Is belief in God morally wrong?
Post Reply
 
Thread Rating:
  • 0 Votes - 0 Average
  • 1
  • 2
  • 3
  • 4
  • 5
16-03-2012, 07:44 AM
RE: Is belief in God morally wrong?
No. Tongue

Once upon a time, I drew Gwyneth Paltrow. Despite having never met the girl, I fell madly (emphasis on mad) in love with her. Being so in love, I wanted to return the joy, but how is one such as I to do anything for one such as her?

What I did do was give alla my Gwynnies to people I knew, discovering the truth behind a timeless paradigm - the more love you give, the more love you have. This machination continued until it became quite certain that I loved her too much. When I say I cannot meet her 'cause my head will explode, I do not exaggerate. My cranium may remain intact, but my concept of self would not emerge from physical interaction with her without a radical upheaval.

But knowing that she's all sweet and adorable, I started doing stuff for other people "in her name." I used to say, "don't thank me, thank Gwynnies;" yet things became even more awkward when people around me started to thank the Gwynnies...

Yeah, there's a point here. I noticed I was becoming something of a moral paradigm among my contemporaries...

Gwyneth Paltrow - the source of morality. Big Grin

Does that make any kind of sense? In fact, it makes all kinds of sense. The lack of personal interaction allowed the mind to build an idealized simulation of the Gwynnies; there is no reason to consider that the moral theist does god any differently. But unlike formal religion, Gwynnite has derived simple and seemingly universal paradigms - that the "moral code" of the universe is "conserve entropy" and that love is the emotional dynamic of least entropy. These things are somewhat demonstrable. Peeps will work more for less when the labor is one of love. The connection between love and morality is evident in the so-called golden rule - itself a paradigm of simulation based upon empathy which in itself conserves entropy. It is not necessary to live a lifetime in another's body to simulate the mind of another; usually a minimum of personal interaction builds an affinity (or apathy).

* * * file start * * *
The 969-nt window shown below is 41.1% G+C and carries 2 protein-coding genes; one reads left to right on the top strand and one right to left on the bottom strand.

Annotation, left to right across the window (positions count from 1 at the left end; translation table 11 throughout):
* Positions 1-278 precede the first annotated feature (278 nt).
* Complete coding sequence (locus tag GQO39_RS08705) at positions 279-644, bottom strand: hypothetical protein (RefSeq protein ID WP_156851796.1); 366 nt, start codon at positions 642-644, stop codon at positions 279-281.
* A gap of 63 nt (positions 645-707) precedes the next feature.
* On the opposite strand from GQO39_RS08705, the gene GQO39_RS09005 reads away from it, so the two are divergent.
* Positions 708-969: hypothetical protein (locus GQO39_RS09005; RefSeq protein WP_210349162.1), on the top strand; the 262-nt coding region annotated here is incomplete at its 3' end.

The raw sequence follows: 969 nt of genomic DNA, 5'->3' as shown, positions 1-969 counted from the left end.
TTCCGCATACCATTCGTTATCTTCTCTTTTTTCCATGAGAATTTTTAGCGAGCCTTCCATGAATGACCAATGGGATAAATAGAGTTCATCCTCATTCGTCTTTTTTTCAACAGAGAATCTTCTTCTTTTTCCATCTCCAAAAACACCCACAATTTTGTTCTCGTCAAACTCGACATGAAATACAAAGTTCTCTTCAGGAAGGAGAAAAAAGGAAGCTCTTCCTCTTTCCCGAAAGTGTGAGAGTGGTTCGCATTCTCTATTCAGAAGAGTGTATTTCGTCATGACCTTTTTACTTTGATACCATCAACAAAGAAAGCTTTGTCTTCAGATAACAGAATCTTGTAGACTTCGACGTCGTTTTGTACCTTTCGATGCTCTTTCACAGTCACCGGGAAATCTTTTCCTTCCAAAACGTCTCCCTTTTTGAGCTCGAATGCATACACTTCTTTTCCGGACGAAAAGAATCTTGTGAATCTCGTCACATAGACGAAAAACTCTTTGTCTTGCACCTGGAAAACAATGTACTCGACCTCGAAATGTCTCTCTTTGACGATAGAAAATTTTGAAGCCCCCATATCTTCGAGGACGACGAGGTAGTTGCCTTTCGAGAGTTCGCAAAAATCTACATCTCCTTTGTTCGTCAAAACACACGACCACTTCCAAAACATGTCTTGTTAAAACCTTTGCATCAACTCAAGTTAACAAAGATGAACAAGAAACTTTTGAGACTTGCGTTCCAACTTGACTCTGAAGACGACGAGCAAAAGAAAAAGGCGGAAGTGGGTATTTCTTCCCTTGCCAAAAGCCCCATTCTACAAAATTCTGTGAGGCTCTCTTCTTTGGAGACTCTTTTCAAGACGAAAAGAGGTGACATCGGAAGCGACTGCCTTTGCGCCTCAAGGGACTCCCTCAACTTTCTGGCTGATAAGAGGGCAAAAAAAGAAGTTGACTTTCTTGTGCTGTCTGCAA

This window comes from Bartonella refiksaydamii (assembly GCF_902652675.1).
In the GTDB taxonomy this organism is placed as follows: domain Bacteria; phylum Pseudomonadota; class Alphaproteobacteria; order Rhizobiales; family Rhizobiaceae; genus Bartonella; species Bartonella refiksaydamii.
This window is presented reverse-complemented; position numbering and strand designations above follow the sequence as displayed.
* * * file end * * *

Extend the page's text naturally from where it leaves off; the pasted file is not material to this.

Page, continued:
Which means that it is the mind of the beholder which simulates the "objective moral standard" from the baseline (zero-state) of self-image. One without a clear self-image cannot express a recognizable morality regardless of god - god is merely a simulation - god would have to be a concrete entity. Gwyneth is a concrete entity; my expression of "my Gwynnies" is just about unanimously accepted as a moral positive among my contemporaries - even among those who are familiar with the actress and cannot stand her. Tongue

[Image: klingon_zps7e68578a.jpg]
Visit this user's website Find all posts by this user
Like Post Quote this message in a reply
[+] 1 user Likes houseofcantor's post
16-03-2012, 05:37 PM
RE: Is belief in God morally wrong?
(16-03-2012 07:44 AM)houseofcantor Wrote:  Which means that it is the mind of the beholder which simulates the "objective moral standard" from the baseline (zero-state) of self-image. One without a clear self-image cannot express a recognizable morality regardless of god - god is merely a simulation - god would have to be a concrete entity.

Absolutism is the argument for objective moral values. This means that ALL societies must follow the same values or be immoral. The question is who's values are correct. This is the argument for God. He knows what is moral. We are subjective and culturally biased.

Relativism is what you're describing. Morality is based on cultural norms. What works for one may not work for the other. We decide means we the specific culture. I'm with you on that.

The old gods are dead, let's invent some new ones before something really bad happens.
Find all posts by this user
Like Post Quote this message in a reply
[+] 2 users Like Thomas's post
Post Reply
Forum Jump: